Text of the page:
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In both poems, "The Horses" by Edwin Muir, and "Hunting Snake" by Judith Wright, the authors use poetic devices. In "The Horses," the speaker describes the effects of war on his community, and on the world. They live in silence, finding themselves thankful for silence—relieved that there is not even news of the war on the radio. They abandon tractors and use the old plows of bygone days, with the oxen to pull them. Almost like the frozen world of a snow globe, life is suspended—until the "strange horses" arrive. When they come, they arrive with sound, so contrary to the silence in which the community lives:
We heard a distant tapping on the road,
A deepening drumming; it stopped, went on again
And at the corner changed to hollow thunder.
In these lines, the author uses sensory details (appealing to the sense of sound), onomatopoeia and imagery. Poetic devices (also called literary devices) provide poems with a musical sound when read aloud (as they are meant to be). They are all forms of figurative language (using figures of speech)—language that is used to create imagery: mental pictures. These pictures become more effective with the use of imagery.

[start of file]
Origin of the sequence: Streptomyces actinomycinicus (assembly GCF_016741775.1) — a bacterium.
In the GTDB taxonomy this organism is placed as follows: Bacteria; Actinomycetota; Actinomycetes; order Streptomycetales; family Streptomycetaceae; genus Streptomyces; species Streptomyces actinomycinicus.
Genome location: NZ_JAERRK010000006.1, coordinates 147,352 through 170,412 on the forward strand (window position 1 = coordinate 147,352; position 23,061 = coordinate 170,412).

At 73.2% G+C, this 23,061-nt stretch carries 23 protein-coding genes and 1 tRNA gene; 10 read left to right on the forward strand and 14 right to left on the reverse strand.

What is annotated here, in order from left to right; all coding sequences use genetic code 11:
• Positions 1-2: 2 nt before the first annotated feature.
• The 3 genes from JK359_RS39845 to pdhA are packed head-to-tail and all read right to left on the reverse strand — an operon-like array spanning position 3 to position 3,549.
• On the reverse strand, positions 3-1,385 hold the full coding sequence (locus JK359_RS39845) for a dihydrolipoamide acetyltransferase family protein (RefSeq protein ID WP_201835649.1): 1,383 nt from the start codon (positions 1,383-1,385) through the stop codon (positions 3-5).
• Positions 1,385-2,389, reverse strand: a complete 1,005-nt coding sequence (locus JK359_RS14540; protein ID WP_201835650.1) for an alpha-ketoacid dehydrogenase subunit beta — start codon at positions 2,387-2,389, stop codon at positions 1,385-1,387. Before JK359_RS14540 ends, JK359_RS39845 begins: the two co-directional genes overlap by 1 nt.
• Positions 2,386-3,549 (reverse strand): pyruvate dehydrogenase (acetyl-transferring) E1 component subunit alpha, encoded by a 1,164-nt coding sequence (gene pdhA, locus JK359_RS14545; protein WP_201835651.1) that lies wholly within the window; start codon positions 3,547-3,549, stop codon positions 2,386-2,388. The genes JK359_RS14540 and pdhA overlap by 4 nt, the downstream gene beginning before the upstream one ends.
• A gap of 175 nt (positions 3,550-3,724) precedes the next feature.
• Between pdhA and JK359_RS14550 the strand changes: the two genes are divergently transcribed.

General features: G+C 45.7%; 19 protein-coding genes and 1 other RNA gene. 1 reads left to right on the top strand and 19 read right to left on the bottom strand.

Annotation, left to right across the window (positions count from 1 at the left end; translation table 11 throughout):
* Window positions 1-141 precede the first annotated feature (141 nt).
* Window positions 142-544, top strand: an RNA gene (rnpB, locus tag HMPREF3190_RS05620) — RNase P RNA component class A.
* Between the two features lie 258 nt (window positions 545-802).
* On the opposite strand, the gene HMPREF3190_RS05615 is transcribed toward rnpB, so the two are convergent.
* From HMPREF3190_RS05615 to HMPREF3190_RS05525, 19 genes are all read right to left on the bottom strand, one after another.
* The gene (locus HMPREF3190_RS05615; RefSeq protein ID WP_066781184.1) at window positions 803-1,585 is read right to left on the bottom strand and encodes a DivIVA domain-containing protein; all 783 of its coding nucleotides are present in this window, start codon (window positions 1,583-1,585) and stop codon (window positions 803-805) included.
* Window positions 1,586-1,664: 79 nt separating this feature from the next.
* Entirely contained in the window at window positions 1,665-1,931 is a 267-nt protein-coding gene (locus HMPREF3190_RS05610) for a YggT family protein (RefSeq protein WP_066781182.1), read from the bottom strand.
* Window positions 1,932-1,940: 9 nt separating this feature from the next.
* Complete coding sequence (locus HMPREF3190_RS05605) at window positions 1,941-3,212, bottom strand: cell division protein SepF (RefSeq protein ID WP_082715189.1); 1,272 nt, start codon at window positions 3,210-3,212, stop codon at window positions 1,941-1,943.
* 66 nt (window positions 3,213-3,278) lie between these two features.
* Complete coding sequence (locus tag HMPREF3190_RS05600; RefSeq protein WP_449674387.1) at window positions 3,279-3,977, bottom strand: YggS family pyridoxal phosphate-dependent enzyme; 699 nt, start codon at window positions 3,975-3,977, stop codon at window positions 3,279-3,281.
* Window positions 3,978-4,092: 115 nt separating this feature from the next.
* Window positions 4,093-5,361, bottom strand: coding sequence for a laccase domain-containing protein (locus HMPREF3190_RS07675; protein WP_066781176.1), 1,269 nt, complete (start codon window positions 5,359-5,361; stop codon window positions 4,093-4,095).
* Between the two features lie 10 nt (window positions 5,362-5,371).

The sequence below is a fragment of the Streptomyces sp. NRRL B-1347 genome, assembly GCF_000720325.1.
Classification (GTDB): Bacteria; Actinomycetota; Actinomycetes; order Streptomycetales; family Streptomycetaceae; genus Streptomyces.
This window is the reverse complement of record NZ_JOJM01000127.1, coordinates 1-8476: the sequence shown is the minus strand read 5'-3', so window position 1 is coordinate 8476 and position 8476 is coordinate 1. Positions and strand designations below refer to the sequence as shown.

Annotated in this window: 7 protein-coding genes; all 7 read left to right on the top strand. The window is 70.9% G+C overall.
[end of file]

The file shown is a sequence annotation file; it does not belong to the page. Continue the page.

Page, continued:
The sounds of the horses galloping closer first tap. This is onomatopoeia: a word that mimics the sound it represents. "Drumming" is another example. "Hollow thunder" is an example of imagery, describing the echoing sound of thunder.
In "Hunting Snake," Wright also uses figurative language, including imagery and personification.
The great black snake went reeling by.
Head-down, tongue-flickering on the trail
he quested through the parting grass...
The author uses imagery to describe the "great black snake" that reels by. Its head is down as if it is in a race. "Tongue flickering" also relays a vivid mental image. A "quest" is...
...a search or pursuit made in order to find or obtain something.
Animals are not conscious beings—they are non-sentient creatures. They respond to instinct, but are not emotional; they do not try to "obtain" or "own" things, which the word "quest" infers. However, the intent of the snake is conveyed more precisely in giving it human characteristics of focused pursuit.